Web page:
MyPlate came as a substitution for optimal nutrition pyramid in 2011. Published by the USDA Center for Nutrition Policy and Promotion, it focuses on a pie chart. There is a place for each food, with a plate and a glass. The food is divided into five groups – fruits, vegetables, proteins, grains and dairy products.
The main principle of MyPlate relies on the proper size of a plate for every human being. If a person has more energy needs, automatically the size of the plate becomes bigger. Many other governments have their nutrition guidelines, for example, Eatwell plate in the United Kingdom, Australian Guide to Healthy Eating and many others.
In general, you should consider the following groceries – 30 percent grains, 40 percent vegetables, 10 percent fruit and 20 percent protein. Then you would add smaller intake of dairy products, like milk or yogurt.
The first principle says you can enjoy portions, but you should know when to stop. MyPlate doesn’t strictly prohibit a specific grocery, but relies more on self-control and knowing when you reachthe 80% of your satiety.
The second principle says no overeating and no oversized portions. According to the energy needs of a human and BMR (basal metabolic rate) value, everybody should have an allowed portion. Anything that goes above it can be too much.
The third principle of MyPlate is very strict – make half of your plate fruits and vegetables. Many people don’t eat fruit and vegetables at all. All fruit or vegetable are good. For example, if someone eats peas, only two-fifths of the plate should be peas, while one-tenth should be a fruit, like banana or apple.
The fourth principle says at least half of the grains should be the whole grains. Choosing non-processed grains requires more money but affects positively on human health.
The fifth principle focuses on switching to fat-free or low-fat milk (1%). Many dairy products simply contain too much fat. Milk with more than 1% of fat has more calories and higher energy value.
The sixth principle says you should avoid a food which contains too much sodium, like soup or frozen meals. An excess of sodium has harmful effects to human body.
The seventh principle says local or organic food should always have an advantage. If you don’t know the origin of food, you will hardly know what happened before it came in your body.
The eighth and the last principle focus on drinking water instead of sugary drinks. A pure water is definitively healthier than sugary drinks, but MyPlate doesn’t say how much water you should drink per day.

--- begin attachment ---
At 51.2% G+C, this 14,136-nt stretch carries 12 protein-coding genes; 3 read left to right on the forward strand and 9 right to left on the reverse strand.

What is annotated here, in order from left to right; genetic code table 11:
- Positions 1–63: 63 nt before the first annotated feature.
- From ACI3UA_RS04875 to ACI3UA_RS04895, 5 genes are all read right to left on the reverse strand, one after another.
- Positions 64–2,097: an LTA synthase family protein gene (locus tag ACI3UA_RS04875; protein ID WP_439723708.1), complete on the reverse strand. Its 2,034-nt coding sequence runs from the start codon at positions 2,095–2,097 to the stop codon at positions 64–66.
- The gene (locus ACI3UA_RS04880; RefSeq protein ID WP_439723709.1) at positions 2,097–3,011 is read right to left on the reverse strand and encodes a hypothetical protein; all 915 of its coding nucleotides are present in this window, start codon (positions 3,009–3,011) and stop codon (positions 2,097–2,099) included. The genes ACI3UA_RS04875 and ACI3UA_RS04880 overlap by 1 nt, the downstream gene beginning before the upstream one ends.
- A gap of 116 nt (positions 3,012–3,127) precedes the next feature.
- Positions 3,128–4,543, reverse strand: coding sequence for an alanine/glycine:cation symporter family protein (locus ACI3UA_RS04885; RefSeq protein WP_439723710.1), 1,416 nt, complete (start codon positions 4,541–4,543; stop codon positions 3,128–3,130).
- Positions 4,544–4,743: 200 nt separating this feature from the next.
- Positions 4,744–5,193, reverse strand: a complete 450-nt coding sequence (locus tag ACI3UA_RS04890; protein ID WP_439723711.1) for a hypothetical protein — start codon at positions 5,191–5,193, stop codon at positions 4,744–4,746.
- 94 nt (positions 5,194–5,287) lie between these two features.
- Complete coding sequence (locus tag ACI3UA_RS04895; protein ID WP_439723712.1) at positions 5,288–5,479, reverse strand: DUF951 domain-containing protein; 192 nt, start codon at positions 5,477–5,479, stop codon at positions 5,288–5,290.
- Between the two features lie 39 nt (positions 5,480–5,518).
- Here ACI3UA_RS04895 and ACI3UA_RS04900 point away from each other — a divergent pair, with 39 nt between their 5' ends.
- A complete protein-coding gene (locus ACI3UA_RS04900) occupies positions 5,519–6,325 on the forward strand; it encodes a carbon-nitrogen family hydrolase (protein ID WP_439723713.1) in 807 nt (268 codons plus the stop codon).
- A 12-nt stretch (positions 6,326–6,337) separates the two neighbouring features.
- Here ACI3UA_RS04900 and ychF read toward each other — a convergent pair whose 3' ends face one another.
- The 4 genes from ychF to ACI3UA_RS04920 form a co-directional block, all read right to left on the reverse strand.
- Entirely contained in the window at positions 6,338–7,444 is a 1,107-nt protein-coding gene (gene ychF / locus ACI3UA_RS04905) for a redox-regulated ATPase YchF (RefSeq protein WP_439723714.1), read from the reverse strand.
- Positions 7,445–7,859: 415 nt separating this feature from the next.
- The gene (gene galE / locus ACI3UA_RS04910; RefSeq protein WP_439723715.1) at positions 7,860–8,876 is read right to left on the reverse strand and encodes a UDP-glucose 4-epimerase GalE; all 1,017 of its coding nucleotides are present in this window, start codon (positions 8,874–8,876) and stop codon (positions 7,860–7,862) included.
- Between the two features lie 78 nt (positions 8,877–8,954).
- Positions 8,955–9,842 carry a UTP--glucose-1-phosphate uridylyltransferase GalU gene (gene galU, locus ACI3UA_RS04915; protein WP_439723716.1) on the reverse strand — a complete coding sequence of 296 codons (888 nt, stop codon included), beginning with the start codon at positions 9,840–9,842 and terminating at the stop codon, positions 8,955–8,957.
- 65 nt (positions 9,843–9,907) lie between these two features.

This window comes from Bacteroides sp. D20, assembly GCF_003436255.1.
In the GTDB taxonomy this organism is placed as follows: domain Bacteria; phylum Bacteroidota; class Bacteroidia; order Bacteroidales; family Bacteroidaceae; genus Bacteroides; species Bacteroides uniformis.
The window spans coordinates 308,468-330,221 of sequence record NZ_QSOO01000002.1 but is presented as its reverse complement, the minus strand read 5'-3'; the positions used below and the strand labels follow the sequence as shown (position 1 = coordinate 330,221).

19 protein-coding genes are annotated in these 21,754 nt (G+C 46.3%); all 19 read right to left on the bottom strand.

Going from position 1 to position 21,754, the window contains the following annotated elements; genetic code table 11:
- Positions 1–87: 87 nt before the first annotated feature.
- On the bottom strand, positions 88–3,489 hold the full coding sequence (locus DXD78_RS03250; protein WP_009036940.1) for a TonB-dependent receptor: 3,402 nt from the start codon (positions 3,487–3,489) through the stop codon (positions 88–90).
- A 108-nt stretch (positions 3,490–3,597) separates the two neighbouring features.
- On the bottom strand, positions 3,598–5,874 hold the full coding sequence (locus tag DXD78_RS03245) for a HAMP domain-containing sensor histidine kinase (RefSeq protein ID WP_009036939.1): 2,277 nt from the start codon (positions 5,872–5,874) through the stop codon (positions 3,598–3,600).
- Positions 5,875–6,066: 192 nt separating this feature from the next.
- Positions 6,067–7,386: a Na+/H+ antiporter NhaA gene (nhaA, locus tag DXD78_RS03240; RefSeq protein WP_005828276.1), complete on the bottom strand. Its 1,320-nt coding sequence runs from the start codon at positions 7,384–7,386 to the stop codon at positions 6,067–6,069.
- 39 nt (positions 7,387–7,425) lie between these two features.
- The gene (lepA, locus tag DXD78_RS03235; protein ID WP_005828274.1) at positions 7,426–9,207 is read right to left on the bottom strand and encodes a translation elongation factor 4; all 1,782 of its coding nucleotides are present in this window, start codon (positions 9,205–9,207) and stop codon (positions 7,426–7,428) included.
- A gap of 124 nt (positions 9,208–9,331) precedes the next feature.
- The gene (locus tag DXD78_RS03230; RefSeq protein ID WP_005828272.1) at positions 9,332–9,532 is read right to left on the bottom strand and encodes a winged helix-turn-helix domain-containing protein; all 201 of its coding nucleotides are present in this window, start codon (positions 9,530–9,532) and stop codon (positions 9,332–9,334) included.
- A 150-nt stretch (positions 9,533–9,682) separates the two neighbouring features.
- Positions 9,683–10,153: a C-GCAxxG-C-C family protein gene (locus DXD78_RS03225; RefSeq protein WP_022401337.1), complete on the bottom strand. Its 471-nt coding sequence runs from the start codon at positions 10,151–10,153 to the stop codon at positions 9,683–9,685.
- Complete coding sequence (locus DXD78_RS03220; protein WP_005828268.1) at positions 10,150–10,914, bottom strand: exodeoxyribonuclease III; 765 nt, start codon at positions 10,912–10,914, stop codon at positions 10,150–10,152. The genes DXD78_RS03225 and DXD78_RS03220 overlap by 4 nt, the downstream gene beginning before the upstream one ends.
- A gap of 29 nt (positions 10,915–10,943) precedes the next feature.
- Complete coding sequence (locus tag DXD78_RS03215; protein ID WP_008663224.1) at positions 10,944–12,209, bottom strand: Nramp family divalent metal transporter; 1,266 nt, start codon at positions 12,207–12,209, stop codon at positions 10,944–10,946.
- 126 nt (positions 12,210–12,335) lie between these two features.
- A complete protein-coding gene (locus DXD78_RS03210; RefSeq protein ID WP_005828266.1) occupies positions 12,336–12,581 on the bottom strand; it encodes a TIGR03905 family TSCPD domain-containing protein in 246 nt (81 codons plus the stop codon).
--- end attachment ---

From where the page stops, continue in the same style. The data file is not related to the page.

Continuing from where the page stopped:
There are three basic types of MyPlate: Anytime plate, Post workout plate and Plant-Based plate.
Anytime plate is good for you if you are a sedentary person who has no or very little activity. It says five-eighths of the plate should be vegetables, one-eighth fats, and two-eighths proteins. A choice of drink should be water or tea.
Post workout plate is excellent to improve the metabolic response of your body after the exercise. One-half of the plate should be vegetables and fruits, and the other half proteins. You should eat starches as soon as you finish the exercise – pasta, potatoes, rice or bread. The choice of drink is the same. A meal higher in fat will slow the digestion and the assimilation of protein and carbohydrate.
The plant-based plate is excellent for vegetarians. One-half of a plate should be veggies, one-eighth starches, one-eighth fats and two eights proteins. You should serve fruits as a dessert. The choice of the drink remains the same. Vegetarians should expose their bodies to the sun more to decrease the deficit of vitamin D. A supplementation with vitamin B12 is also a good recommendation since plant-based nutrition cannot fulfill the needs for this vitamin.
The biggest criticism of MyPlate comes because of its high carbohydrate diet. This can sometimes be dangerous, especially if someone has type-2 diabetes or hypertension.
Another criticism comes from healthy fats. MyPlate doesn’t mention healthy fats, but only cites fats as unhealthy. There are polyunsaturated and monounsaturated fats which are healthy, but saturated fats are harmful to health. However, a human body needs healthy fats to be able to function properly. Unfortunately, MyPlate is very silent on fats and a very little attention is paid to it.
One more criticism is calculating 100% fresh squeezed fruit or vegetable juices as a part of fruit or vegetable group. It is true there are calories and the drink is getting off the fruit or vegetables, but can it be calculated as a fruit if it is liquid?